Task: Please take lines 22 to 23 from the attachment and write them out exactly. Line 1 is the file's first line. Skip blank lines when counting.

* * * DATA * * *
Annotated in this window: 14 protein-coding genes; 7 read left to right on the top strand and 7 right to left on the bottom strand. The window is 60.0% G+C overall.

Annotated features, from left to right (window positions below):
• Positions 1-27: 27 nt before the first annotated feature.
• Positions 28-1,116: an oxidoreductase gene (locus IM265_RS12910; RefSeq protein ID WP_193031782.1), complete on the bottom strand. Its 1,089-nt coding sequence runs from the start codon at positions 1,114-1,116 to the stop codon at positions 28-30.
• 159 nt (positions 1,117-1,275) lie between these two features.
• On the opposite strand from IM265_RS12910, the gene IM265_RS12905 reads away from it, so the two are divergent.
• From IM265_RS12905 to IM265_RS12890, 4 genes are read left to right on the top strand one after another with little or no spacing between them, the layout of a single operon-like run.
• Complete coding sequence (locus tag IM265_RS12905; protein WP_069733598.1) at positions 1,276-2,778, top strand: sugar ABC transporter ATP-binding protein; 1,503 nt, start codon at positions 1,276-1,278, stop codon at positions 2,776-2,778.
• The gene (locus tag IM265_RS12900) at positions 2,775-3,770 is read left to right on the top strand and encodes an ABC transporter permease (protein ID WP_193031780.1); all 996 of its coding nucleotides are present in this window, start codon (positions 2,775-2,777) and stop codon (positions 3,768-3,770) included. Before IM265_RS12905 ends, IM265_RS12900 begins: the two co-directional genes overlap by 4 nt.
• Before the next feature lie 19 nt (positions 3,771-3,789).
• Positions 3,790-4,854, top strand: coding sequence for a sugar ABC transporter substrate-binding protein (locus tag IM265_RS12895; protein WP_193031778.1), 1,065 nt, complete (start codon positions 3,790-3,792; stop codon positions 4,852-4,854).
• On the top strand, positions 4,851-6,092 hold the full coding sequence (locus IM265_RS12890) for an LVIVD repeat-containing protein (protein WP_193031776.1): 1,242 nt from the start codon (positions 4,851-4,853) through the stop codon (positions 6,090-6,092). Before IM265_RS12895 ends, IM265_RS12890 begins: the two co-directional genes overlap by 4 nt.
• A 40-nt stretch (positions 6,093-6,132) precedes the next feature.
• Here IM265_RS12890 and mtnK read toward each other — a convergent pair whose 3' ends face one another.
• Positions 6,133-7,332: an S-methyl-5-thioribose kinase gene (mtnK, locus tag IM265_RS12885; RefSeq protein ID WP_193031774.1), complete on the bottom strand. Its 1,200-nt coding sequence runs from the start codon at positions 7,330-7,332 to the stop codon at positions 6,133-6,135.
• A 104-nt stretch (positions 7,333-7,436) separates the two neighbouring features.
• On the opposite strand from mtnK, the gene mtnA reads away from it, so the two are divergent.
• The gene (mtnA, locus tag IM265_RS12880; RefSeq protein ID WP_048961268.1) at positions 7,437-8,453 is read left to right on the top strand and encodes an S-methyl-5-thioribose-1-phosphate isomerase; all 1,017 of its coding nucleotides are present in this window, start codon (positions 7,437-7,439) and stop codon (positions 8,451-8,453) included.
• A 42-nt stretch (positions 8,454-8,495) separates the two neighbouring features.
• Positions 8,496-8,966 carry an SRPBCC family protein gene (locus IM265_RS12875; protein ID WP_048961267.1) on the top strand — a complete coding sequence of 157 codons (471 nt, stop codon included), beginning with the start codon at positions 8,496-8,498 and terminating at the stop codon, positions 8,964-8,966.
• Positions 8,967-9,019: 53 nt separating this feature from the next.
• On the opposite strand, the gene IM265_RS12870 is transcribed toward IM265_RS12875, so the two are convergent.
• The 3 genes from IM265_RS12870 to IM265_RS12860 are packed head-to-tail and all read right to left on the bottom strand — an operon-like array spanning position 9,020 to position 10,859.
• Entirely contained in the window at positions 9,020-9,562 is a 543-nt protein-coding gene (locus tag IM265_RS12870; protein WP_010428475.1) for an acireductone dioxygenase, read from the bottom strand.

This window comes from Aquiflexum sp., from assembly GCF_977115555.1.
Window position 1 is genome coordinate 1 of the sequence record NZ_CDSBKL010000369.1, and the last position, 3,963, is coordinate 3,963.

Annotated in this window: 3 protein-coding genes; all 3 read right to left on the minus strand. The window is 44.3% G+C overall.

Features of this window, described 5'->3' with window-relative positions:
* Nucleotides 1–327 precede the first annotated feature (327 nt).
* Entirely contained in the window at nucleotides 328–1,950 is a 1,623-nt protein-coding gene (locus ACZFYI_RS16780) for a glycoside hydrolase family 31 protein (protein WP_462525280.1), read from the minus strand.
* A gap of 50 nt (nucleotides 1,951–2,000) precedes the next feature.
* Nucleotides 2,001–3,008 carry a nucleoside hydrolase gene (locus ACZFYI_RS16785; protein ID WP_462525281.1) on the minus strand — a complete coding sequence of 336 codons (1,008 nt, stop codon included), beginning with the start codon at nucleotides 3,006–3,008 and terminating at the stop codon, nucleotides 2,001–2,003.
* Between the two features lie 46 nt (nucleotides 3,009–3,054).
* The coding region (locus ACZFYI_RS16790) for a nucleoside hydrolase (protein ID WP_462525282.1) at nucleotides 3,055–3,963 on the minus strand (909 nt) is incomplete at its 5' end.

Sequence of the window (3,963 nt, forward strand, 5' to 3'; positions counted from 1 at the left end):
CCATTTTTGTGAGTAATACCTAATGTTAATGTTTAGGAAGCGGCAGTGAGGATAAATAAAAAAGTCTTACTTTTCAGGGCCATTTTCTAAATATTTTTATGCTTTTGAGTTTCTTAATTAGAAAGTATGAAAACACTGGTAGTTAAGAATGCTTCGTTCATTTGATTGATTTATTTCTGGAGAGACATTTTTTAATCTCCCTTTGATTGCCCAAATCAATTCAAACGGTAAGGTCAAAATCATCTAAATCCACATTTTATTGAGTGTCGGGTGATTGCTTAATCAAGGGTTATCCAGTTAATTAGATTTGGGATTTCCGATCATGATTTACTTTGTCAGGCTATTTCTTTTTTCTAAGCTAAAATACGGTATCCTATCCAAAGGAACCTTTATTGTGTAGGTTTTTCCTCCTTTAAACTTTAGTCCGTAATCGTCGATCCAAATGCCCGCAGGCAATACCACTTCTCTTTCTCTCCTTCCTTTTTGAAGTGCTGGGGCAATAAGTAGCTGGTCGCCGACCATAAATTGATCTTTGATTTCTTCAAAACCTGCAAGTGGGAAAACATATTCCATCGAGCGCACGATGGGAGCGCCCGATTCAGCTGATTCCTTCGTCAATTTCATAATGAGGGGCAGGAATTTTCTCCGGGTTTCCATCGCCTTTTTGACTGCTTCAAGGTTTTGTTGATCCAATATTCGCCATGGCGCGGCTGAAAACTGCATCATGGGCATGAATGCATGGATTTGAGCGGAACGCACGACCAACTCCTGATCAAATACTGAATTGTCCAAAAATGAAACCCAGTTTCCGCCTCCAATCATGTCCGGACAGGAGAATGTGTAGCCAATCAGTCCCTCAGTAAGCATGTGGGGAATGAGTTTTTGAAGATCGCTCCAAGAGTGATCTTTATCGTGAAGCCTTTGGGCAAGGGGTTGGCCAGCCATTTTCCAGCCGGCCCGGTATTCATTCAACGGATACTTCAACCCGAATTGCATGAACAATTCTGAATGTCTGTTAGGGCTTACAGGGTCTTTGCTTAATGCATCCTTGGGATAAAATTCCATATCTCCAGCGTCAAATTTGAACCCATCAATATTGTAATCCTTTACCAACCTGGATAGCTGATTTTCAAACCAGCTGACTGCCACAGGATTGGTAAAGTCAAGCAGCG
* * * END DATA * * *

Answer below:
• On the opposite strand, the gene IM265_RS12870 is transcribed toward IM265_RS12875, so the two are convergent.
• The 3 genes from IM265_RS12870 to IM265_RS12860 are packed head-to-tail and all read right to left on the bottom strand — an operon-like array spanning position 9,020 to position 10,859.